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  5. "Some children do not like do…

"Some children do not like dogs."

Translation:Sommige kinderen houden niet van honden.

August 10, 2014



I get confused about the placement of the "negation" word in sentences. Is it after houden because "houden van" is the complete verb? In other sentences, the negation goes after the object, and others has it come directly after the verb.


I'm not too sure about the rules of where to place niet (I just know where it has to go…), but you are right that houden van is the verb.

  • houden van - Ik hou niet van je. = I don't love you.
  • opgescheept zitten met - Ik zit niet met je opgescheept. = I'm not stuck with you. (sorry, one of those words you cannot really translate lit. being 'shipped up' with somebody, you cannot get rid of somebody, like when you are in a ship together e.g. a friend missed the last train and now he/she has to spend the night at your place)
  • achternalopen - Ik loop je niet achterna. = I don't follow you. (both lit. and fig.)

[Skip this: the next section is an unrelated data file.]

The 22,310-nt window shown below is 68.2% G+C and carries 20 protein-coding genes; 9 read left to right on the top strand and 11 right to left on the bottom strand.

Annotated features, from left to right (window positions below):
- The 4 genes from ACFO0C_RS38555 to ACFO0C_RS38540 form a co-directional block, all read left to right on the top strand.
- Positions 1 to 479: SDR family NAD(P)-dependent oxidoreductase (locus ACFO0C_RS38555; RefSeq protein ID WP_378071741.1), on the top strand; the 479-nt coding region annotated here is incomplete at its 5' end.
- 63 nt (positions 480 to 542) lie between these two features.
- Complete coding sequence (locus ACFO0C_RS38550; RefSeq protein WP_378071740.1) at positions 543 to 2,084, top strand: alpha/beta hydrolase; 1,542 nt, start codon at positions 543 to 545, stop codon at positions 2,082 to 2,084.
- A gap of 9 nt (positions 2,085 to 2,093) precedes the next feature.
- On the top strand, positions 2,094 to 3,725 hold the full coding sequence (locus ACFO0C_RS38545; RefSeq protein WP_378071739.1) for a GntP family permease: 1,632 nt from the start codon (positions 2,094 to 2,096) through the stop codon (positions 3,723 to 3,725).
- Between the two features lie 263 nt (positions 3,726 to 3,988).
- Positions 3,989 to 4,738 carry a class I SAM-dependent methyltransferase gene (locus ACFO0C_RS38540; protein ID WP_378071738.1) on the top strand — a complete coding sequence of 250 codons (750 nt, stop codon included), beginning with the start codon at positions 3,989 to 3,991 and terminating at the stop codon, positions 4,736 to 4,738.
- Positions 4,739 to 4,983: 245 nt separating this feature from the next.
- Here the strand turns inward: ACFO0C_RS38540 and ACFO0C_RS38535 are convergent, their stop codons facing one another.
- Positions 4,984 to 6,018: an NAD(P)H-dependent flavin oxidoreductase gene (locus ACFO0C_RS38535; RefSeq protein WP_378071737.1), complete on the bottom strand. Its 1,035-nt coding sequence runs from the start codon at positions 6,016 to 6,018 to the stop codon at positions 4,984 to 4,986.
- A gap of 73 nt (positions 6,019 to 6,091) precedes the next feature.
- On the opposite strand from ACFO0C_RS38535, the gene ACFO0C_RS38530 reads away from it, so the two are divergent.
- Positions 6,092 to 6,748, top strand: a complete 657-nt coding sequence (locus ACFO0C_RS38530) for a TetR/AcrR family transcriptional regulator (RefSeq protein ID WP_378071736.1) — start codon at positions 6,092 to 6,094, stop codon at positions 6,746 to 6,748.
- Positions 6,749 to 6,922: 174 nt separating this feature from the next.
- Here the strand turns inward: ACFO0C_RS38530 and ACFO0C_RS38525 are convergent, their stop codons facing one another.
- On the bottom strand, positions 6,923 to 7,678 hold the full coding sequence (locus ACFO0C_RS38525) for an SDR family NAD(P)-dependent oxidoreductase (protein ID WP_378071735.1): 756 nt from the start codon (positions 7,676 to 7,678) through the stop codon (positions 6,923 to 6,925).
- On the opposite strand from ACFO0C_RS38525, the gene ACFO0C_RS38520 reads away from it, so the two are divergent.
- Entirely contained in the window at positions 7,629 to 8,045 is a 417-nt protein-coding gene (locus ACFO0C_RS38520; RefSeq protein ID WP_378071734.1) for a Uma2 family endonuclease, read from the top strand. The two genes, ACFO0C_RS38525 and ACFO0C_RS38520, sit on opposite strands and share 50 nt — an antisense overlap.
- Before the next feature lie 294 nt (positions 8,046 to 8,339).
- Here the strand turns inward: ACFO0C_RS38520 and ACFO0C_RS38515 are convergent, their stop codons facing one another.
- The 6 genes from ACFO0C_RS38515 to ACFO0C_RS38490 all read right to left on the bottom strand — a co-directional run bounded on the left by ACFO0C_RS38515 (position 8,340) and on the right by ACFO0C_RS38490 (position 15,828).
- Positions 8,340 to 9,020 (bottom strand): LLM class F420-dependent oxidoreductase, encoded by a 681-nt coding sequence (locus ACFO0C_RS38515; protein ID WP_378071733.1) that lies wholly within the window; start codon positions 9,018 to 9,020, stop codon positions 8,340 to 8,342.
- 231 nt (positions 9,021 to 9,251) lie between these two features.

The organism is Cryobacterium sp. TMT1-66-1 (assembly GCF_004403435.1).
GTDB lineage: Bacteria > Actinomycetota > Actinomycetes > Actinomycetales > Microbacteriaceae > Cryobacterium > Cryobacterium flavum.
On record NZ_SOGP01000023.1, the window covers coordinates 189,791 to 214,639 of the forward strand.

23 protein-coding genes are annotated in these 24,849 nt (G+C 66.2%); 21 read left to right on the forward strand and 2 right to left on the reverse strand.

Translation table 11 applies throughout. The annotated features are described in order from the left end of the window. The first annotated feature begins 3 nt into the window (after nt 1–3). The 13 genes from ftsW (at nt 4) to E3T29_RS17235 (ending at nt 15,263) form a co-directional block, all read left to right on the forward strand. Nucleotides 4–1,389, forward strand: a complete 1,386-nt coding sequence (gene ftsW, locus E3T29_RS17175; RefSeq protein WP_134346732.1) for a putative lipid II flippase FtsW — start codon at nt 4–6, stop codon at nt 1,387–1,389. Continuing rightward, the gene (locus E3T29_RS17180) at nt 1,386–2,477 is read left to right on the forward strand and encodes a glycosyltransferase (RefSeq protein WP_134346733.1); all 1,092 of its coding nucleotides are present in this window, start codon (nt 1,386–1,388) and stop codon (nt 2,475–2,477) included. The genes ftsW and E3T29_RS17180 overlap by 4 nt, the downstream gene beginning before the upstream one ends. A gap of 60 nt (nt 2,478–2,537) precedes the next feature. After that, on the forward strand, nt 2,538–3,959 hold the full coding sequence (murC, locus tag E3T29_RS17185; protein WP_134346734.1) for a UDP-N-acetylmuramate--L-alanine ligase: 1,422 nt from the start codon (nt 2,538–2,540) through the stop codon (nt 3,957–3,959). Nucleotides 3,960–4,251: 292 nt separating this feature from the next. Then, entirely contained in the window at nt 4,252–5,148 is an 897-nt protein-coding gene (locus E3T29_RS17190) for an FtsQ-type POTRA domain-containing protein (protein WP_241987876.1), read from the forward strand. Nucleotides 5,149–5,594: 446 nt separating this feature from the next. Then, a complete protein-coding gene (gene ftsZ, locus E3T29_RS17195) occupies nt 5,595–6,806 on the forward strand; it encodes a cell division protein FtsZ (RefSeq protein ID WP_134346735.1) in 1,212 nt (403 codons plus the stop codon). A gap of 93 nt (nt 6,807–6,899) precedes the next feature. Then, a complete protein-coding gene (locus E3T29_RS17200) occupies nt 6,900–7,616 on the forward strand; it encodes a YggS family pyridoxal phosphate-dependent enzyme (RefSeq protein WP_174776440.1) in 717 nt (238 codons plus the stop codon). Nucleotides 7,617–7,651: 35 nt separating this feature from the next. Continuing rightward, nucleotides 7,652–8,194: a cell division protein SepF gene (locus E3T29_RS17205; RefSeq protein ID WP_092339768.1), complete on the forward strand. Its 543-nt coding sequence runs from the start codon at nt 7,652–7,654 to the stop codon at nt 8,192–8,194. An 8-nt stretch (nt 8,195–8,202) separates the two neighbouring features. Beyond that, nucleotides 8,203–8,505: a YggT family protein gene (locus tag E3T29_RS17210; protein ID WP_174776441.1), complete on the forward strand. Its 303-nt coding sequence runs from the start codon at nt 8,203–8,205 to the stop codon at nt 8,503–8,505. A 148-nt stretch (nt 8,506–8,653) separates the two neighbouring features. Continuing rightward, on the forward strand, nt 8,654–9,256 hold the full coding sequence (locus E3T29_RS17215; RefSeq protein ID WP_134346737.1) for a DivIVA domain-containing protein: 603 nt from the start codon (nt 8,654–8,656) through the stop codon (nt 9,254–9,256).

• zijn - Ik ben niet boos. = I'm not angry.
  • zijn - Ik ben niet boos op je. = I'm not angry with you.
  • zien - Ik zie je niet graag. = I dont' like to see you (in Belgium: I'm not in love with you.)
  • kunnen - Ik kan je niet hebben zien lopen = I cannot have seen you walking.
  • kunnen - Ik kan niet gelopen hebben = I cannot have walked.
  • kunnen - Ik kan hem zijn fiets niet geven/Ik kan hem niet zijn fiets geven./Ik kan zijn fiets niet aan hem geven. = I cannot give him his bike.

It looks like it depends if there is a preposition before the object. Without a preposition niet comes after the object, otherwise it comes after the (first) verb. But as said, I don't know the rules, I just apply them. :)


There are rules for this kind of thing, and they're identical to the placement of "ook". In this sentence you use the fact that "niet" always comes before a proposition (or a preposition group). It also comes before adjectives (like in English), after verbs, and after definite objects (while indefinite objects get "geen"). I can give specific examples for each case, if you want.


would 'WAT KINDEREN' also be accepted?

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